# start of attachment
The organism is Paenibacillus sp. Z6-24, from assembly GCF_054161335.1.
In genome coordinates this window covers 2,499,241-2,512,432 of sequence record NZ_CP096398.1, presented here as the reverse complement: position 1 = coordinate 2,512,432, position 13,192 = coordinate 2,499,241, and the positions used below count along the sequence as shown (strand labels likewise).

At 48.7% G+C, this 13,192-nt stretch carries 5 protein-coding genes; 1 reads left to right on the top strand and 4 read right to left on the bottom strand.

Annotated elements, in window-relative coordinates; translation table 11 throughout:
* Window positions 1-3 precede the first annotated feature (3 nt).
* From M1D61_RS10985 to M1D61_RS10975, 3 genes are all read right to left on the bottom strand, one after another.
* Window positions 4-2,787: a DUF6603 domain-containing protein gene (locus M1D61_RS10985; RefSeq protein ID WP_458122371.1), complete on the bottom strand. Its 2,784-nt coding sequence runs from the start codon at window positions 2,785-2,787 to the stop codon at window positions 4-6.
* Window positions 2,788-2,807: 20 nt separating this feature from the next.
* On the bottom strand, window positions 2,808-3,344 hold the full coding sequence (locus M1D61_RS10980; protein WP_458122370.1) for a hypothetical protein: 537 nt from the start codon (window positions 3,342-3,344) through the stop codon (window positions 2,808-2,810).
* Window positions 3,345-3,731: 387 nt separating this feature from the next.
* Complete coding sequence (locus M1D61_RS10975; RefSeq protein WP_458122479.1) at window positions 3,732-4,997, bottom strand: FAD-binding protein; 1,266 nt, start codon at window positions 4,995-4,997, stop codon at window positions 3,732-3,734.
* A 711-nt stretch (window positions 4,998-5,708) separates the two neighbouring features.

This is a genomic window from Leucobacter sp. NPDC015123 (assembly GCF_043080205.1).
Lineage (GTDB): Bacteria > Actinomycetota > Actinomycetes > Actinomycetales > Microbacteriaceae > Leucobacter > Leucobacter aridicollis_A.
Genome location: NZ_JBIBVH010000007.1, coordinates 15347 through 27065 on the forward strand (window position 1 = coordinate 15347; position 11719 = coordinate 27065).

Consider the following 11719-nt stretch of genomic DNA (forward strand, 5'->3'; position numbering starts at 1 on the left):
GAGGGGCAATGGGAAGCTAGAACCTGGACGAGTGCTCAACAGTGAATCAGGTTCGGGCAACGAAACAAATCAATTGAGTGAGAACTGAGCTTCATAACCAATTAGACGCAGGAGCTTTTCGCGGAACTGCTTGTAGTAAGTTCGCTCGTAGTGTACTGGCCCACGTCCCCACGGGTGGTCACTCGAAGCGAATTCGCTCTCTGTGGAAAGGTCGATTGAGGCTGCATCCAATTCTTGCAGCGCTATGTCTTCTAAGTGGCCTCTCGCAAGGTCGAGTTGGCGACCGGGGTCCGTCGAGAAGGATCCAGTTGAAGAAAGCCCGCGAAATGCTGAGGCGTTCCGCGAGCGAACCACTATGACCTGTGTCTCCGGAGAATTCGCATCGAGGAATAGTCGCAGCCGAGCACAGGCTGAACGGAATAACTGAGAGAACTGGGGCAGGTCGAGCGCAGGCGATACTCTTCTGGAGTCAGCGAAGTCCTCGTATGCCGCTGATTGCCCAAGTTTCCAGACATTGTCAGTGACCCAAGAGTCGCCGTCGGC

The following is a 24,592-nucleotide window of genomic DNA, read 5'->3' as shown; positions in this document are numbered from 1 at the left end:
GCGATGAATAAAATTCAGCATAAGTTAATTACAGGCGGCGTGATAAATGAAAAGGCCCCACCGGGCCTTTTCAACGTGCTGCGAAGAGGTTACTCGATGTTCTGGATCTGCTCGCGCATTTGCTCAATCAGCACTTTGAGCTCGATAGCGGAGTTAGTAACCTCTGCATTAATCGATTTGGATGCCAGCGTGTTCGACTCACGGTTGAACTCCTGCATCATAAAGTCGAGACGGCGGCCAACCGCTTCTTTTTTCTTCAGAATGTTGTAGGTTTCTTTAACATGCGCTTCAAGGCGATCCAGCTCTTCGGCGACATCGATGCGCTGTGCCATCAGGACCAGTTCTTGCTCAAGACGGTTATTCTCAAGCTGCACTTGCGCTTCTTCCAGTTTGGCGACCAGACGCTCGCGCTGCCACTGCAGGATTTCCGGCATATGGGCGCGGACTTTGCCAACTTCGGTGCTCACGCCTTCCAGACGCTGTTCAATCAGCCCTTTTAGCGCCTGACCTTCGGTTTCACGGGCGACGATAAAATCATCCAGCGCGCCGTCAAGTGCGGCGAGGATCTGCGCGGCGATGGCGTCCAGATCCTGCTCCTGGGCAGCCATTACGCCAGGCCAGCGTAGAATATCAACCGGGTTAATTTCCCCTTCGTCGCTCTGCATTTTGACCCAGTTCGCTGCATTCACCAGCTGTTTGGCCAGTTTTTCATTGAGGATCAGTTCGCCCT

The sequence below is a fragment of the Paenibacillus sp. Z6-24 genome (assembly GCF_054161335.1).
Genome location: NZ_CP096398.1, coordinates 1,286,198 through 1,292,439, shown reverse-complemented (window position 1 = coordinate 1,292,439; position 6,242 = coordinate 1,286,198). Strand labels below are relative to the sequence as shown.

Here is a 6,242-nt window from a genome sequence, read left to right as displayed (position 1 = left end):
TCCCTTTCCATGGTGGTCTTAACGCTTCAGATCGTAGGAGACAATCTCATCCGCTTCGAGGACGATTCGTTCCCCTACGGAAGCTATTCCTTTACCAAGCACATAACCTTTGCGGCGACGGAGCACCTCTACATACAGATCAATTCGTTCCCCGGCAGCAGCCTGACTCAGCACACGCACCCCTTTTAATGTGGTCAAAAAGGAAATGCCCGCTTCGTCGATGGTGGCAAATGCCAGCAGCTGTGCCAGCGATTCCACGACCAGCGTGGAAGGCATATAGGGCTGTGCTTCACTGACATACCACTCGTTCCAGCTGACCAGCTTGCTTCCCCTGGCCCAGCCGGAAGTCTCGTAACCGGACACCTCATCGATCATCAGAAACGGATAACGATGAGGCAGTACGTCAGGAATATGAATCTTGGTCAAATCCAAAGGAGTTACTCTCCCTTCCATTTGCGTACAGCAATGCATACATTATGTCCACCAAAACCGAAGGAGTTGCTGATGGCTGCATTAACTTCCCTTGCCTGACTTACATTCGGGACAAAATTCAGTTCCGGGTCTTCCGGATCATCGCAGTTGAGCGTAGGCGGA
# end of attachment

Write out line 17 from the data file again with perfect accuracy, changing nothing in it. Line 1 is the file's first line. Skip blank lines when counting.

GAGGGGCAATGGGAAGCTAGAACCTGGACGAGTGCTCAACAGTGAATCAGGTTCGGGCAACGAAACAAATCAATTGAGTGAGAACTGAGCTTCATAACCAATTAGACGCAGGAGCTTTTCGCGGAACTGCTTGTAGTAAGTTCGCTCGTAGTGTACTGGCCCACGTCCCCACGGGTGGTCACTCGAAGCGAATTCGCTCTCTGTGGAAAGGTCGATTGAGGCTGCATCCAATTCTTGCAGCGCTATGTCTTCTAAGTGGCCTCTCGCAAGGTCGAGTTGGCGACCGGGGTCCGTCGAGAAGGATCCAGTTGAAGAAAGCCCGCGAAATGCTGAGGCGTTCCGCGAGCGAACCACTATGACCTGTGTCTCCGGAGAATTCGCATCGAGGAATAGTCGCAGCCGAGCACAGGCTGAACGGAATAACTGAGAGAACTGGGGCAGGTCGAGCGCAGGCGATACTCTTCTGGAGTCAGCGAAGTCCTCGTATGCCGCTGATTGCCCAAGTTTCCAGACATTGTCAGTGACCCAAGAGTCGCCGTCGGC